Bacon Mayonnaise

Bitten has my number….

Ingredients

  • 1 egg yolk
  • 3/4 teaspoon Dijon mustard
  • 1 teaspoon freshly squeezed lemon juice
  • Sea salt and freshly ground black pepper
  • 1/2 cup liquid bacon fat

Method

  • Combine the egg yolk, mustard, and lemon juice in the small bowl of a food processor or in a blender and process to mix. Season with salt and pepper.
  • Have the bacon fat liquid, but not hot. With the machine running, gradually add the bacon fat until the mixture starts to stiffen and emulsify, about 2 minutes. Once it starts to emulsify, you can add the fat more quickly. If the mayonnaise is too thick, just blend in 1 tsp of boiling water to thin it. Taste and adjust the seasoning.

Anyone game to try a duck fat substitute?

This recipe comes from

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Recipe from the Dark Side

I’m at the point where I can’t seem to get enough fat. Even so, this recipe gives me pause to consider the limits of that quest.

The ingredients combined with high praise for “cheese in a jar” makes this video a winner. It’s the perfect combination of funny “ha ha” with funny “eeeek” …

[redlasso id=”6740bce1-034b-46c3-ba96-a53bc73f0d61″]

Burger Bonanza … and cheese skirts

Tips and Tools

Pre-make Individual Portions in Freezer Bags
Hamburger Portions

Essential for the best kitchen burgers: a cast-iron skillet
Cast Iron Skillet
I can make burger in a non-stick pan but the best burgers need to be a bit charred and, in the absence of a BBQ, a cast iron skillet is the way to go.

 

Recipes
Of course I recommend these burgers bunless

Julia’s Pan-Fried Thin Burger

  • 1 tablespoon minced shallots or onions
  • 1 tablespoon butter or olive oil
  • 1 to 1 1/4 pound fresh ground beef, preferably 15 to 20 percent fat
  • Salt and freshly ground pepper

The key is to fry the onions/shallots first, then mix them with the raw hamburger meat (butter brings the taste of the beef out much better than olive oil). Randomly throwing in any spices that grab your imagination (onion powder, chili, chives, that leftover guacamole mix) keeps it interesting.

Make your patties very thin and pack them just enough that they won’t fall apart while cooking. Give them a good charring on in the frying pan or freeze them per above for frying later.

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The Aussie Burger
… or simply “Get creative with stuff you throw on top”

  • Avocado – Yes
  • Any kind of sauce you can dream up without sugar – yes
  • Runny Fried Egg – absolutely
  • Cottage Cheese – why not
  • American Processed Cheese – why not go for the real stuff?
  • Fried Bacon, Onions and/or Mushrooms – of course
  • Something you made out of sour cream and dill that didn’t quite turn out right – load it up

Aussie Burger

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Burger With Cheese Skirt

A 1/3-pound ground beef patty (80/20 meat to fat ratio) gets grilled on a flat top, and turned once. … The burger then gets blanketed in a mess of shredded mild cheddar cheese, and covered (partially) with the top of the hamburger bun. Then—and this is where the engineering comes in—a few ice cubes are tossed onto the flat top, and the whole thing is covered for 4-5 minutes, steaming and crisping up the cheese into what could be considered a skirt-like shape.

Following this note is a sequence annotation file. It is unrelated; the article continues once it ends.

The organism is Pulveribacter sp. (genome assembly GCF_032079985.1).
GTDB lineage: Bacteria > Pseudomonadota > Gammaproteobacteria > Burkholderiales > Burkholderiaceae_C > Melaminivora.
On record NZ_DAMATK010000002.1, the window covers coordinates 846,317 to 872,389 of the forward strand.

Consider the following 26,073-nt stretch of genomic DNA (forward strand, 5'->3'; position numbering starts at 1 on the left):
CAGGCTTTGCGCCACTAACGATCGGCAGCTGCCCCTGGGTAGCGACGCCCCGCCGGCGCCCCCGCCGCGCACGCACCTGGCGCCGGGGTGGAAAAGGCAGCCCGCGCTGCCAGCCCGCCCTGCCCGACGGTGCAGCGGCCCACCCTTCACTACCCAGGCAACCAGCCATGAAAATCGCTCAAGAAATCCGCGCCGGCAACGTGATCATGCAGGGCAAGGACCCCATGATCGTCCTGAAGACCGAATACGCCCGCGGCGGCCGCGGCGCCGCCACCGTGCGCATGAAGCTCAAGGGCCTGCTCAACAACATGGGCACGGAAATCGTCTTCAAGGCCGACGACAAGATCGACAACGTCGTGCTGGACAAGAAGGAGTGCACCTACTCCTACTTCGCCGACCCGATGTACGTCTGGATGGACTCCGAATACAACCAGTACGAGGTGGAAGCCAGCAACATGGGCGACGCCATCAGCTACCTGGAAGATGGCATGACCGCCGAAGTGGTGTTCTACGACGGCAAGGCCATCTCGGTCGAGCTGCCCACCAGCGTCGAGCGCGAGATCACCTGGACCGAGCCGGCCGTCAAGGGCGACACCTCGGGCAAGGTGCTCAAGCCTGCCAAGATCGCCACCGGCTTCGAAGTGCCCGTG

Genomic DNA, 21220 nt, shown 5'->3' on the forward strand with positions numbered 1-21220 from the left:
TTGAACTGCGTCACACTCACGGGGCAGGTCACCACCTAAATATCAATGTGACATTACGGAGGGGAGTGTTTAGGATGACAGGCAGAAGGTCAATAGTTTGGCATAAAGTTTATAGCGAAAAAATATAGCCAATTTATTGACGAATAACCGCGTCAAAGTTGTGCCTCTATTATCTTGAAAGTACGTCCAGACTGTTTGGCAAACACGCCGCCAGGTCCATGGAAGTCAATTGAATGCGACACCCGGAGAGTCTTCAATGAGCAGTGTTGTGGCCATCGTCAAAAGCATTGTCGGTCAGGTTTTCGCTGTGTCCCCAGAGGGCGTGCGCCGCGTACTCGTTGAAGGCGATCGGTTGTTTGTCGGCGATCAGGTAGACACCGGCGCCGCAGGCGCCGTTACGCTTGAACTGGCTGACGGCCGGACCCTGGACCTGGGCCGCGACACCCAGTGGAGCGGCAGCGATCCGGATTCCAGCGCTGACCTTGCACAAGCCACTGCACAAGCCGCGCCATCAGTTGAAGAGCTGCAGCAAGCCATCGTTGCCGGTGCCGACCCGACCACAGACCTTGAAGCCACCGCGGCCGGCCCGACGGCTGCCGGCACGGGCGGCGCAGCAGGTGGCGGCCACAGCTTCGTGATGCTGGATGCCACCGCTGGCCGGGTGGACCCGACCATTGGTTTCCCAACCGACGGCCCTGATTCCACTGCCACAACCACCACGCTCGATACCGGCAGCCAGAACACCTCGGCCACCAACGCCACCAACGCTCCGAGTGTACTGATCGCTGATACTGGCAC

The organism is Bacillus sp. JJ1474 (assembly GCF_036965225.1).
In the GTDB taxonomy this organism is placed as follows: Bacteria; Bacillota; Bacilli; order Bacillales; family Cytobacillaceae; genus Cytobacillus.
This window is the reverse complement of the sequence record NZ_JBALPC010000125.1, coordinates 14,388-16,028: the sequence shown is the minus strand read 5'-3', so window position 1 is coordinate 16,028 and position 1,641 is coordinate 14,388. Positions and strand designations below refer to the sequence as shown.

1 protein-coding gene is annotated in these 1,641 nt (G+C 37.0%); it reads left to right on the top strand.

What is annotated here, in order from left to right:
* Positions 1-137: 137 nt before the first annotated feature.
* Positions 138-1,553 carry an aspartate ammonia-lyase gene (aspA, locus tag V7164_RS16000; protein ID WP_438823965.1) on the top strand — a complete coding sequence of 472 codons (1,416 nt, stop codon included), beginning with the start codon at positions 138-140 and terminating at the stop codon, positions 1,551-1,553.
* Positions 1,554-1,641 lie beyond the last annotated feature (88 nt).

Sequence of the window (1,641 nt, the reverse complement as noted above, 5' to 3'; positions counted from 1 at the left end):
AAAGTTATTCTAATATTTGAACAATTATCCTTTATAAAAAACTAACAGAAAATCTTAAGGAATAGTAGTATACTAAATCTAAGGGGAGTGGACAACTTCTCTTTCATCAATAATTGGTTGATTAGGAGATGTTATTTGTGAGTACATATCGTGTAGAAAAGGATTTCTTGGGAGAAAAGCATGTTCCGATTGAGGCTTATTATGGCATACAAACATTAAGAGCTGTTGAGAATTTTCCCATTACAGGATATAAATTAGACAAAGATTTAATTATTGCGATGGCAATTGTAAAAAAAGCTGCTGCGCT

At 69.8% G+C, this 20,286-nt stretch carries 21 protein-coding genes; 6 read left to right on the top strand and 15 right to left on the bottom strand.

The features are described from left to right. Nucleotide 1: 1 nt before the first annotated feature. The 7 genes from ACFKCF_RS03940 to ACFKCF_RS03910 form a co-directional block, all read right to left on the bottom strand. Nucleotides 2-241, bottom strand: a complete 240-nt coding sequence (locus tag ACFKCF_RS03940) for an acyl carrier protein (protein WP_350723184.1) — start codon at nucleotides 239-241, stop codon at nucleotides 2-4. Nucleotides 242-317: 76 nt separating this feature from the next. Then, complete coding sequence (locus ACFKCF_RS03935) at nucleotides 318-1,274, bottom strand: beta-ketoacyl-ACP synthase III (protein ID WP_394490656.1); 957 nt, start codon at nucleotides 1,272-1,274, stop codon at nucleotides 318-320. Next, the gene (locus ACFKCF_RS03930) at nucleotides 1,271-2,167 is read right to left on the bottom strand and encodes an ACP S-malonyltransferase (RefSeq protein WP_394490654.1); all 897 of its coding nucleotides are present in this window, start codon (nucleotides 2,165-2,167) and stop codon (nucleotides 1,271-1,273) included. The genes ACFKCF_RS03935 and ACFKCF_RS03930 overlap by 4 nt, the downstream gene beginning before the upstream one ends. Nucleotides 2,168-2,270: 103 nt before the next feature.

Warning: I’ve experimented with this and using ice to create the skirt is a disaster in a regular frying pan. It will only work on a flat top. In a pan you get cheese soup.

I’ve acheived the desired effect by simply using a non-stick frying pan and dumping a wad of grated cheese directly onto the burger after turning once.

Burger With Cheese Skirt

 

Cheese Skirt without the Burger
Using this same method, you can skip the burger altogether and make yourself a crispy naked “cheese skirt” (aka fried grated cheese). It is like eating the crispy part on the outside of a grilled cheese sandwich… without the sandwich.

Yummy… and high fat factor mean you are full pretty quickly. It’s a quick comfort food.

Pan Fried Cheese: This is probably as close to junk food as low carb gets.

 

Next Experiment: Cheese skirts with bacon… and onion.

Blogged Recipes

I’m the type that has a shelf full of cookbooks but the minute I need to make something I’m asking Google for a recipe.

But even better that Googled recipes are the ones that land in my RSS reader each week from my favorite blogs. It’s almost as good as getting the recipe from a friend.

Recipes from blogs are tried and tested and brought to you with that special ingredient: luuurve. Plus in an active blog, the comments section is often full of ideas for variations and refinements.

And now to make it even easier, there is a search engine just for blog recipes: Food Blog Search

Crustless Quiche Extraordinaire
As we’re talking blog recipes, my personal all time fave low-carb recipe is this one via Low Carb Dude‘s Blog: Low Carb Crustless Crab Quiche

This is a to die for butterball of a recipe. It melts in the mouth. Warning: it is probably best not to serve these to friends who still think fat is the enemy or they will accuse you of attempted homicide.

8 eggs, slightly beaten
1 cup crab meat (real not imitation)
½ cup heavy cream
½ cup butter, melted
1 cup shredded cheese
½ cup grated parmesan cheese
¾ cup diced yellow onion
1 teaspoon garlic powder
½ teaspoon chopped fresh dill weed
½ teaspoon salt
½ teaspoon black pepper

 
Combine ingredients in a deep 9-inch round baking dish. Cover and bake at 375 degrees for 35-40 minutes until eggs are set. Remove cover and let the top brown slightly. Serves 6.

 
Instead of making one big quiche, I bake two dozen small muffin sized quiches. These keep in the fridge for at least a week and are quickly reheated in the microwave. They are luscious.

In fact, I made some today…

A Little Quiche